The United States in World History

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Routledge, 27. sep. 2006 - 192 síđur

In this concise, accessible introductory survey of the history of the United States from 1790 to the present day, Edward J. Davies examines key themes in the evolution of America from colonial rule to international supremacy.

Focusing particularly on those currents within US history that have influenced the rest of the world, the book is neatly divided into three parts which examine the Atlantic world, 1700–1800, the US and the industrial world, and the emergence of America as a global power. The United States in World History explores such key issues as:

  • the dynamics of the British Atlantic community
  • the American revolution
  • the impact of industrialization on the US
  • the expansion of US consumer and cultural industries
  • the Cold War, and its implications for the US.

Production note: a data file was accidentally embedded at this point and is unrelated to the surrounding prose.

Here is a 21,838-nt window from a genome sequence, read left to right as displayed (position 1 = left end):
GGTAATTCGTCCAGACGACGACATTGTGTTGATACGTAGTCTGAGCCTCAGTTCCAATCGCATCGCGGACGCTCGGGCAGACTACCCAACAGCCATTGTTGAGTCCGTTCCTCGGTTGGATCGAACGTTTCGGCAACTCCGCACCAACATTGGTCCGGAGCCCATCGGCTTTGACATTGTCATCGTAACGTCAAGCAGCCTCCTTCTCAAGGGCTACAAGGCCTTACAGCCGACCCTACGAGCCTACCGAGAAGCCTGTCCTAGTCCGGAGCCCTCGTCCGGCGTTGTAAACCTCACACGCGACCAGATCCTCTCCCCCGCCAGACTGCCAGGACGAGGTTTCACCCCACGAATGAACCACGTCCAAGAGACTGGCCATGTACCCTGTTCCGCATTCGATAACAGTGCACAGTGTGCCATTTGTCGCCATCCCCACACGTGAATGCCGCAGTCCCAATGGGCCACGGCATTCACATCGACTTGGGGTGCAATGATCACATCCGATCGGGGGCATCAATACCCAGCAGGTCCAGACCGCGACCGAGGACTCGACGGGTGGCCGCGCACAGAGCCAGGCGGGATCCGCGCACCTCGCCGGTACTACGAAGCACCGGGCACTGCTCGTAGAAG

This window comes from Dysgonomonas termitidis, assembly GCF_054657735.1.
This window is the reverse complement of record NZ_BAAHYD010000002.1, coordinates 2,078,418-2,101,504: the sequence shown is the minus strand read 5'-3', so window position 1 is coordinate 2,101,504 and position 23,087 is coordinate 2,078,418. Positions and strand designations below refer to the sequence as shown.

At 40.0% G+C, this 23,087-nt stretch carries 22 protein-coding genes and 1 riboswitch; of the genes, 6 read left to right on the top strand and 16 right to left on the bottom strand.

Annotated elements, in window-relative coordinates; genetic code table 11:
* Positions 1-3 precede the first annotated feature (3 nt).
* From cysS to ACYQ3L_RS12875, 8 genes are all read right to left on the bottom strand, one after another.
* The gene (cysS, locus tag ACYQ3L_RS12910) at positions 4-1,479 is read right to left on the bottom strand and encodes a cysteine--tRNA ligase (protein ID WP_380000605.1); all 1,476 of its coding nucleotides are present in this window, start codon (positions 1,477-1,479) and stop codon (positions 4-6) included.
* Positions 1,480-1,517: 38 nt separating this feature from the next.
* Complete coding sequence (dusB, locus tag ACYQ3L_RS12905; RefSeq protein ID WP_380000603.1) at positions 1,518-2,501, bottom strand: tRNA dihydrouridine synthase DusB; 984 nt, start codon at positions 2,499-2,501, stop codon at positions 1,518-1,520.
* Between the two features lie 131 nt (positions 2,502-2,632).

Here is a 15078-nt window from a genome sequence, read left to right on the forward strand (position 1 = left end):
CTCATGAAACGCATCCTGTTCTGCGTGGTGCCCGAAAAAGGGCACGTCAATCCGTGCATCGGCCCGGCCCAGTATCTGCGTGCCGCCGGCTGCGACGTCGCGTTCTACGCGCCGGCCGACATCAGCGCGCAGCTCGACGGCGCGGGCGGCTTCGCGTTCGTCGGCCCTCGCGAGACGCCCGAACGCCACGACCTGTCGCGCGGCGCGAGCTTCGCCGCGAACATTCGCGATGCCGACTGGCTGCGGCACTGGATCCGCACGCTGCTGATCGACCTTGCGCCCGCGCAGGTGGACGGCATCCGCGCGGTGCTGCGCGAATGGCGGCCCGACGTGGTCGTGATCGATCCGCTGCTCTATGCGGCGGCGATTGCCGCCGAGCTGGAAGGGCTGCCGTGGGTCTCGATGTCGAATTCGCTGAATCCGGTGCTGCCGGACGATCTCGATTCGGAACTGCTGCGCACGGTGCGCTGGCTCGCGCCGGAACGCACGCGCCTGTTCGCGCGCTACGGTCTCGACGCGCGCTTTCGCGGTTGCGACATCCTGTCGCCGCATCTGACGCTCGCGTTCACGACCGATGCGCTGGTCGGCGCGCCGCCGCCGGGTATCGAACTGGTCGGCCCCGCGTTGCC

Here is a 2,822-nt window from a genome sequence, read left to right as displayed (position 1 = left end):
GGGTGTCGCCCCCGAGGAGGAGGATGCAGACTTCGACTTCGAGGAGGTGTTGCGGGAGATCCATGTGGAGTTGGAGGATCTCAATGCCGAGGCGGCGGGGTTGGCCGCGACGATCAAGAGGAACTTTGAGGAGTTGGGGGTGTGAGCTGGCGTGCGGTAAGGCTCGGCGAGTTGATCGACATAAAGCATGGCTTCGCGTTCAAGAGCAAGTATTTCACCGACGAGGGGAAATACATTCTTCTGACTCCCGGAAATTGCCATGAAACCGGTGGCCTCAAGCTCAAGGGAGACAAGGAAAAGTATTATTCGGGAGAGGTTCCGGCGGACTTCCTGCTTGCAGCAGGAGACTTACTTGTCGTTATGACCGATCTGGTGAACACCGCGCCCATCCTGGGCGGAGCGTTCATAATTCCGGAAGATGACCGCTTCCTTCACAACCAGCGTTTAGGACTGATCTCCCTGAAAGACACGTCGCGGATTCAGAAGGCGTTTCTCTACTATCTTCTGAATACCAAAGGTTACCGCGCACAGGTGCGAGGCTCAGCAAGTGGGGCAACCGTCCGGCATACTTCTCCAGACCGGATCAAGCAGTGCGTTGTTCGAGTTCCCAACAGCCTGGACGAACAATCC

Part of our successful Themes in World History series, The United States in World History presents a new way of examining the United States, and reveals how concepts that originated in America's definition of itself as a nation – concepts such as capitalism, republicanism and race – have had supranational impact across the world.

From inside the book


The United States and world history
2 The PanBritish world in the late eighteenth century
3 The PanBritish world in the age of revolution
4 Industrialization and the remaking of the world 17501900
5 The global rise of corporations
6 Raw materials and sustaining the global economy
7 The United States and Atlantic migration
8 The United States and Latin America
9 The United States and the Pacific
10 The United States and the world 19452005
Toward the future

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Um höfundinn (2006)

Edward J. Davies, II is an Associate Professor at the University of Utah. He has recently served on the Advisory Board for National Geographic’s world history publication focusing on North America. He has also served on the Executive Committee for the World History Association.

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